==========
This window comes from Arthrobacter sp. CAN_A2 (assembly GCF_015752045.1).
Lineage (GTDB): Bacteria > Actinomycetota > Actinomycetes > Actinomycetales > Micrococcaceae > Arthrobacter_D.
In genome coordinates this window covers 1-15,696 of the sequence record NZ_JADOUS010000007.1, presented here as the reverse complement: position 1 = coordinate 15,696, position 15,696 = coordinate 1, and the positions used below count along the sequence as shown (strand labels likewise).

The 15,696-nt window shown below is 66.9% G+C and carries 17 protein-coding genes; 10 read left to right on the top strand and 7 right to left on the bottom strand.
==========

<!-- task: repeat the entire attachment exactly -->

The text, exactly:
This window comes from Arthrobacter sp. CAN_A2 (assembly GCF_015752045.1).
Lineage (GTDB): Bacteria > Actinomycetota > Actinomycetes > Actinomycetales > Micrococcaceae > Arthrobacter_D.
In genome coordinates this window covers 1-15,696 of the sequence record NZ_JADOUS010000007.1, presented here as the reverse complement: position 1 = coordinate 15,696, position 15,696 = coordinate 1, and the positions used below count along the sequence as shown (strand labels likewise).

The 15,696-nt window shown below is 66.9% G+C and carries 17 protein-coding genes; 10 read left to right on the top strand and 7 right to left on the bottom strand.